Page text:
You probably know this already – old habits die hard. You’ve probably been mentally beating yourself up for yearssssss. I know I sure have! Suddenly changing what you say about yourself, and getting those positive thoughts to be the first things you think, will take a while. So don’t get discouraged when you remind yourself of all the wonderful things about your body, and then 20 min later you catch a glimpse of your reflection in a window as you walk by and go “ugh”. Take that as another chance to reinforce to yourself all the positive things you’ll choose to believe about your body.
This is what I want for you (and me) – that the next time you experience feelings of insecurity over anything, you’ll be able to call out those feelings, connect them to some negative thought or belief, and replace the garbage with some beautiful truths about yourself. So to get you thinking about this — Tell me in the comments below, what situations create feelings of insecurity for you?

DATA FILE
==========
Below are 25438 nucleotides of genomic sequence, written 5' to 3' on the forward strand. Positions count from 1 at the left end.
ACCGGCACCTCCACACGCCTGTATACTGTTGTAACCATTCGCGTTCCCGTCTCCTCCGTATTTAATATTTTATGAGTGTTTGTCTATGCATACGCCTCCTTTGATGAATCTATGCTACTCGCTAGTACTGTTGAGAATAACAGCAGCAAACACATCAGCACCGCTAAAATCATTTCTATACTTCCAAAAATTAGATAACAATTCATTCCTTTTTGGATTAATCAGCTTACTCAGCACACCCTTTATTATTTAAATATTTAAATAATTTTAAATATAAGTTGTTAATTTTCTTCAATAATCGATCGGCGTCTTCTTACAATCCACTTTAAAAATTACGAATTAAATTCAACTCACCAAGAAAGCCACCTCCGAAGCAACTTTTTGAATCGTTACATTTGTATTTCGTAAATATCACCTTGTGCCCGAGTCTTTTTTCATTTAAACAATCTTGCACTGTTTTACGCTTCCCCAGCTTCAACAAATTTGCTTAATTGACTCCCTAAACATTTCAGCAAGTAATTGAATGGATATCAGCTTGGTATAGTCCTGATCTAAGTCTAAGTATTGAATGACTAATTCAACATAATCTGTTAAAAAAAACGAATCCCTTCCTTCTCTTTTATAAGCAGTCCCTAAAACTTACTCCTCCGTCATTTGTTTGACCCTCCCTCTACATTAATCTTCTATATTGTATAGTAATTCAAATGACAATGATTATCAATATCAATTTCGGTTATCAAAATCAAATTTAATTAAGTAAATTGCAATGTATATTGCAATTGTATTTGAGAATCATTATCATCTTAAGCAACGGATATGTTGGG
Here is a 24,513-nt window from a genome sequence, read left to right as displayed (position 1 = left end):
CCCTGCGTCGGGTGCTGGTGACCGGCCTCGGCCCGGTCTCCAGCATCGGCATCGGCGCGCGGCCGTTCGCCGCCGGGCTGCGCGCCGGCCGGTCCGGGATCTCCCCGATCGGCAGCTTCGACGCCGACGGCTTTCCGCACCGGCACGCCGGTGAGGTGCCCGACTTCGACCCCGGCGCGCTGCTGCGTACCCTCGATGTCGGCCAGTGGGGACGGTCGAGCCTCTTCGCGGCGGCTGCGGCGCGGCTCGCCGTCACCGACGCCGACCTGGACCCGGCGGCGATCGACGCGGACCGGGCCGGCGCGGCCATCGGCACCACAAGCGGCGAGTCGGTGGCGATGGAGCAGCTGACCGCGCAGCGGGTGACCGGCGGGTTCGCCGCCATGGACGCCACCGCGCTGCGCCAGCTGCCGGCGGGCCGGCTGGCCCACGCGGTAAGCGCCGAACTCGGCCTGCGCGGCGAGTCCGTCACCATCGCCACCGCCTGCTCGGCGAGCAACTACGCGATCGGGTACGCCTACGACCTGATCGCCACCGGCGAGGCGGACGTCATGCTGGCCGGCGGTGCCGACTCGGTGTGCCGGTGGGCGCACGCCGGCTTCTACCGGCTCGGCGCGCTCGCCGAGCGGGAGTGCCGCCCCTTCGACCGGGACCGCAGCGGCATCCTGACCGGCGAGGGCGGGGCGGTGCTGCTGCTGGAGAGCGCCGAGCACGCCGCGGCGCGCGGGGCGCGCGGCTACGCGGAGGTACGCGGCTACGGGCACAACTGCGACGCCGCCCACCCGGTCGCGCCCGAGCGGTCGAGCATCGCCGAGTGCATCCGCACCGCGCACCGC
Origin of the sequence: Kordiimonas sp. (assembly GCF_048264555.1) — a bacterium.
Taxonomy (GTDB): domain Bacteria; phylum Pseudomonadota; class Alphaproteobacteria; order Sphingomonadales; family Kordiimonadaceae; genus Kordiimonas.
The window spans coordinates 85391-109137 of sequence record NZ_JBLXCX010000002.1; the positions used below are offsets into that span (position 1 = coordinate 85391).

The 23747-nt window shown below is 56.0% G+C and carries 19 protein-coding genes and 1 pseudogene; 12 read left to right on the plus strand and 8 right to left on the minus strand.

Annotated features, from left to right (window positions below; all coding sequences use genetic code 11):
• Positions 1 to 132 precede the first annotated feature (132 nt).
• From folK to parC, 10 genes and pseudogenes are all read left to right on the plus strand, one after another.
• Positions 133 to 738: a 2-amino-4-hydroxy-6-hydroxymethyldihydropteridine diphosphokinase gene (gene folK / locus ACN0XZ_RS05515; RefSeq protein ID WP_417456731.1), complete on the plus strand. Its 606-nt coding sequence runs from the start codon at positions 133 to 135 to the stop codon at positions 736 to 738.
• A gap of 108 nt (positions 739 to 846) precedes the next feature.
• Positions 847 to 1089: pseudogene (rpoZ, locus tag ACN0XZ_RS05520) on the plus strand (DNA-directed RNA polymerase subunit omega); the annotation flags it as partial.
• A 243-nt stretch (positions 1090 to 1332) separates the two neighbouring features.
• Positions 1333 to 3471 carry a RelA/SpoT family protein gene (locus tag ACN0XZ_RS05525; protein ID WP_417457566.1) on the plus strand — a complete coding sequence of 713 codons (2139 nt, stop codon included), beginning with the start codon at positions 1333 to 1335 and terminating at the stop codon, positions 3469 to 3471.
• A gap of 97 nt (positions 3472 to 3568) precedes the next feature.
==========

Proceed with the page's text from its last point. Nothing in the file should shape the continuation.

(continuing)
If this resonates with you or you think someone else would glean a teensy bit of knowledge from this post, please share! Email it, like it, tweet it, whatevs… just get the message out there that us gorgeous former athletes can choose how we talk to ourselves and what we say about ourselves and that they CAN be positive thoughts.